A tsunami of kegs

Beer and wine and airplanes and history and lies. Also, 7 other things worth your time.

“We drank beer,” Supreme Court Justice Brett Kavanaugh said during his contentious 2018 confirmation hearings. “My friends and I. Boys and girls. Yes, we drank beer. I liked beer. Still like beer. We drank beer."

Yes, that was nearly two years ago; no, I’m not trying to rehash old political fights.

It’s just that it’s literally the first quote that came to mind, and made me laugh, when I heard about the new restrictions aboard American Airlines and Delta Air Lines. (But not United.)

In short, the carriers announced they’ll no longer serve or allow alcohol aboard their planes for the foreseeable future, due to Covid-19. They don’t want people taking their masks off more than necessary.

Also, they’re trying to limit trips to the bathroom, which can be more common when — wait, I don’t need to explain that part.

Exceptions exist of course. On Delta the prohibition (ahem) applies only to domestic flights; on American you can still drink alcohol in first and business classes or “long haul flights.” Some foreign carriers are doing similar things.

No sooner had I read about the airline booze ban, than I saw that the entire beer industry in the U.S. is facing an unusual problem at the same time, also due to Covid-19.

Specifically, expired beer — millions of gallons of it, all going to waste. That’s because of thousands of untapped kegs, which were purchased but left to go stale in bars, restaurants and stadiums across America.

It turns out there’s a simple but delicate supply chain involved with keg beer: full kegs get delivered to bars, restaurants, stadiums and other customers, then empty kegs come back.

But with venues closed and stadiums hosting nobody, kegs are coming back full. It’s kind of like an I Love Lucy assembly line sketch, since they can’t just dump the beer and nobody wants to drink it.

The lost sales will add up to about an $800 million to $1 billion hit across the beer industry. (Also, colleges sent everyone home, which Bloomberg did not mention as a cause—but having been a college student once, I mean, come on.)

“This is a tsunami of kegs,” John Hanselman, chief executive officer of Vanguard Renewables, told Bloomberg. His firm is taking 60,000 gallons each week, “to feed expired beer to micro-organisms in biodigestors that release methane, the primary component of natural gas.”

This led me down a rabbit hole, trying to figure out whether Covid-19 might be, at least partially, doing what the Eighteenth Amendment never was able to. Along the way I found Theresa McCulla, curator of the American Brewing History Initiative at the National Museum of American History.

Yes, the Smithsonian has someone whose job is to study the history of beer. She says it serves as a proxy for the history of almost every other social phenomenon in U.S. history.

"If you want to talk about the history of immigration in America, or urbanization or the expansion of transportation networks, really any subject that you want to explore, you can talk about it through beer," McCulla told NPR in an interview.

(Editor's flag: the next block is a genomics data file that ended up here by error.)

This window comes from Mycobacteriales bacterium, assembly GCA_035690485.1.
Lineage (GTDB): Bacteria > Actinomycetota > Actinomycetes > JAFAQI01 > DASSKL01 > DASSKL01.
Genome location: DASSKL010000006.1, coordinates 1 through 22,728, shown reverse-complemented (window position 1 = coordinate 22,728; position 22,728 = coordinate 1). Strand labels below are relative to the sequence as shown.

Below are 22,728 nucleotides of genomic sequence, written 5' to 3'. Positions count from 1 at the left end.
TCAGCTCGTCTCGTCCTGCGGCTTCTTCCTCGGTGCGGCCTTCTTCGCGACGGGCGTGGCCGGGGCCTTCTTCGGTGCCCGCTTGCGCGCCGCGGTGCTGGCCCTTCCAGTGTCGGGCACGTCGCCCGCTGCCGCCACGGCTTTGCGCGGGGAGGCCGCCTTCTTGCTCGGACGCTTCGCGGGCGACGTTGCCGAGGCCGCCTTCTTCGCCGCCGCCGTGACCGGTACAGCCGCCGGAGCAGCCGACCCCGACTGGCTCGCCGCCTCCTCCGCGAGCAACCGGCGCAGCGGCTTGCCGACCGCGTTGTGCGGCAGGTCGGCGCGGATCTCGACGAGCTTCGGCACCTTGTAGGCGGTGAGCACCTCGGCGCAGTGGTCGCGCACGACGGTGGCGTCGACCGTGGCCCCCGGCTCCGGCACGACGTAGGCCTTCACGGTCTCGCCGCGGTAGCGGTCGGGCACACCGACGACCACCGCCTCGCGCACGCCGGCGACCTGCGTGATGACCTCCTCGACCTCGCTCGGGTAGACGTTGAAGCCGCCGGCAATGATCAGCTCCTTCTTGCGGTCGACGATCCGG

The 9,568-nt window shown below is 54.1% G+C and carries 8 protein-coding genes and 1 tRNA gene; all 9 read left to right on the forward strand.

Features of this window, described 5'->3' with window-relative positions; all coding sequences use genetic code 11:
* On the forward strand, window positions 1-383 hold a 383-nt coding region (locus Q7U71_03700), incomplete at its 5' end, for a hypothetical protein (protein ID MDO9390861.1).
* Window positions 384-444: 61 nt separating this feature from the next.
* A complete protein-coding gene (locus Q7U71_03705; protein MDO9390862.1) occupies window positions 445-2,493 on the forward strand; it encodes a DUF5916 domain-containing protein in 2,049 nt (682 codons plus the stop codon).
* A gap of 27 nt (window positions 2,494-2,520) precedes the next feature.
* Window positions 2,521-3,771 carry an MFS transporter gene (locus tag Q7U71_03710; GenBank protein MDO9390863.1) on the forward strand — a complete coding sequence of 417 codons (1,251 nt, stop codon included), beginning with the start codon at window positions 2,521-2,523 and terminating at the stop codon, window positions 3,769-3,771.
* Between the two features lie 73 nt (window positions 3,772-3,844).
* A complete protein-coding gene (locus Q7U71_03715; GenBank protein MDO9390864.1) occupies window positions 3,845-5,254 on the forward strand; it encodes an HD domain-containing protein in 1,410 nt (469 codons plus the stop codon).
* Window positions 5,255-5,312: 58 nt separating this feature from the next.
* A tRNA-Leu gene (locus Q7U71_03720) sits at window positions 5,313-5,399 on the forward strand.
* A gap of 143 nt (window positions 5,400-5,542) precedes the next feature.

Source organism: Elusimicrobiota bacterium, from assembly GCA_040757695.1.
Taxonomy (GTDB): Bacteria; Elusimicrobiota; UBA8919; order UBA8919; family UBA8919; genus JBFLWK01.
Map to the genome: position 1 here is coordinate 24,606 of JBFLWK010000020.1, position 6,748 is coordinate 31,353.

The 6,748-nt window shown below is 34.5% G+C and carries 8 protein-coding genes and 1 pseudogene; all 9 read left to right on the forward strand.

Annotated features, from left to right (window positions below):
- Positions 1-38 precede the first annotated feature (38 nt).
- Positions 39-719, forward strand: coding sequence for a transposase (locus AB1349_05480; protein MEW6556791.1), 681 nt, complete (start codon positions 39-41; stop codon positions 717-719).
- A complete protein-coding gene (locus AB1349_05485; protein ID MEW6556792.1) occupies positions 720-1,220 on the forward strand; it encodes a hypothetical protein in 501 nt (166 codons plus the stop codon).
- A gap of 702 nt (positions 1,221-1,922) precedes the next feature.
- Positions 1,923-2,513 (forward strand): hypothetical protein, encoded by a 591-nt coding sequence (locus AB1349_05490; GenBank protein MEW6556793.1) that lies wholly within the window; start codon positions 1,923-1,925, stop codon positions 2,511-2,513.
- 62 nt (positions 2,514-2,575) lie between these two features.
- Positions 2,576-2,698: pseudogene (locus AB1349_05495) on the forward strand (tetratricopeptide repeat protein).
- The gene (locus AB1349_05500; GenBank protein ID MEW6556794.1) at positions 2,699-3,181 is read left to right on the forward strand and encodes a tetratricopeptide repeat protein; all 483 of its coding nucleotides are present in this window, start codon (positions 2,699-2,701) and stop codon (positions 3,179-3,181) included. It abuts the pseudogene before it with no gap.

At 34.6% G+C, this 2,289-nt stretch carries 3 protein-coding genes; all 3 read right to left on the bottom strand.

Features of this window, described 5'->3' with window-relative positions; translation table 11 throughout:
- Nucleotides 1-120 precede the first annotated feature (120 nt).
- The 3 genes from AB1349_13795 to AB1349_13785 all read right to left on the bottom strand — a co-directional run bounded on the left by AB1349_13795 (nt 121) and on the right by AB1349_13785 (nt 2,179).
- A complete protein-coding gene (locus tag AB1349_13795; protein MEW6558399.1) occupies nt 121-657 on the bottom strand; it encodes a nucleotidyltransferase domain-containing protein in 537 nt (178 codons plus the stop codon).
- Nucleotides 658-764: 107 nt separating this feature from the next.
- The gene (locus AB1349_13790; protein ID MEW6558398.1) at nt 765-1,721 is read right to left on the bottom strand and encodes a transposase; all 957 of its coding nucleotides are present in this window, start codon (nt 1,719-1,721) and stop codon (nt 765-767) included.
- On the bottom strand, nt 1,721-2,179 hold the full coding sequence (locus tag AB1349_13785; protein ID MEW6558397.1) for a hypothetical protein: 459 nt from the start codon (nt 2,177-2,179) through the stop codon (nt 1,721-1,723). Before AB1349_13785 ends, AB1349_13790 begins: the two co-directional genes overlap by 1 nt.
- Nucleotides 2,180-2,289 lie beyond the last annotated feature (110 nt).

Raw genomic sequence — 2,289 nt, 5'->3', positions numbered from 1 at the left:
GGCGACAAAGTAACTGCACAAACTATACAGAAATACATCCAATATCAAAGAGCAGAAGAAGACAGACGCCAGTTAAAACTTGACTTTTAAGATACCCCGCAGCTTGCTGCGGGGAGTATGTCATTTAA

Tempering the movement toward temperance, as you might imagine, is the fact that sales and consumption of alcohol at home have been through the roof since the start of lockdowns.

One study found alcohol sales were up 34.2 percent during one week in May compared to a year ago; another analysis from Nielsen says that during the whole lockdown period, sales were up 16 percent compared to a year ago.

But the same time, about 63 percent of Americans self-reported that they were drinking no more now than they had been before coronavirus.

So in the end, some things never change: As we learned during Prohibition, people are probably going to drink. And, they’re also probably going to lie about it.

7 other things worth your time

  • The FBI arrested a woman who allegedly torched a police car during the unrest that followed peaceful protests in Philadelphia last month. They say they path to finding her started by searching for the unique t-shirt she’d been wearing, finding it on Etsy, and then discovering that she’d left a 5-star review on the site. From there, they say the tracked her public info all over the Internet. (ABC 6)

  • The Atlanta police officer who shot Rayshard Brooks, Garrett Rolfe, is now facing felony murder charges—which could result in life without parole or the death penalty. The other officer involved, Devin Brosnan, will testify against Rolfe and is facing an aggravated assault charge. (NPR)

  • As a reader pointed out to me that when I listed the potential start dates for various pro sports recently, I skipped the National Women’s Soccer League, which is scheduled to beat them all. The league resumes play June 27. (Insider)

  • “Pandemic pricing.” Rents are reportedly falling across the country, as a result of “economic fallout of the coronavirus pandemic.” (CNN)

  • Journalists have copies of John Bolton’s 592(!)-page book about President Trump. Top headline is probably his claim that Trump asked President Xi Jinping of China for help to win the 2020 election. Meanwhile, the administration filed for a restraining order (after the book was out, so I don’t really get it), while they’re considering criminal charges against Bolton. (Washington Post, $; Axios; Los Angeles Times, $)

  • A novice 20-year-old investor who opened a brokerage account on Robinhood during the pandemic took his own life, reportedly after the app showed (perhaps incorrectly) that he had a negative $730,165 cash balance. (Forbes)

  • Aunt Jemima pancake syrup will get a new name and image, after the company that owns it, Quaker Oats, acknowledged the 130-year-old brand’s origins are “based on a racial stereotype.” (NBC News)

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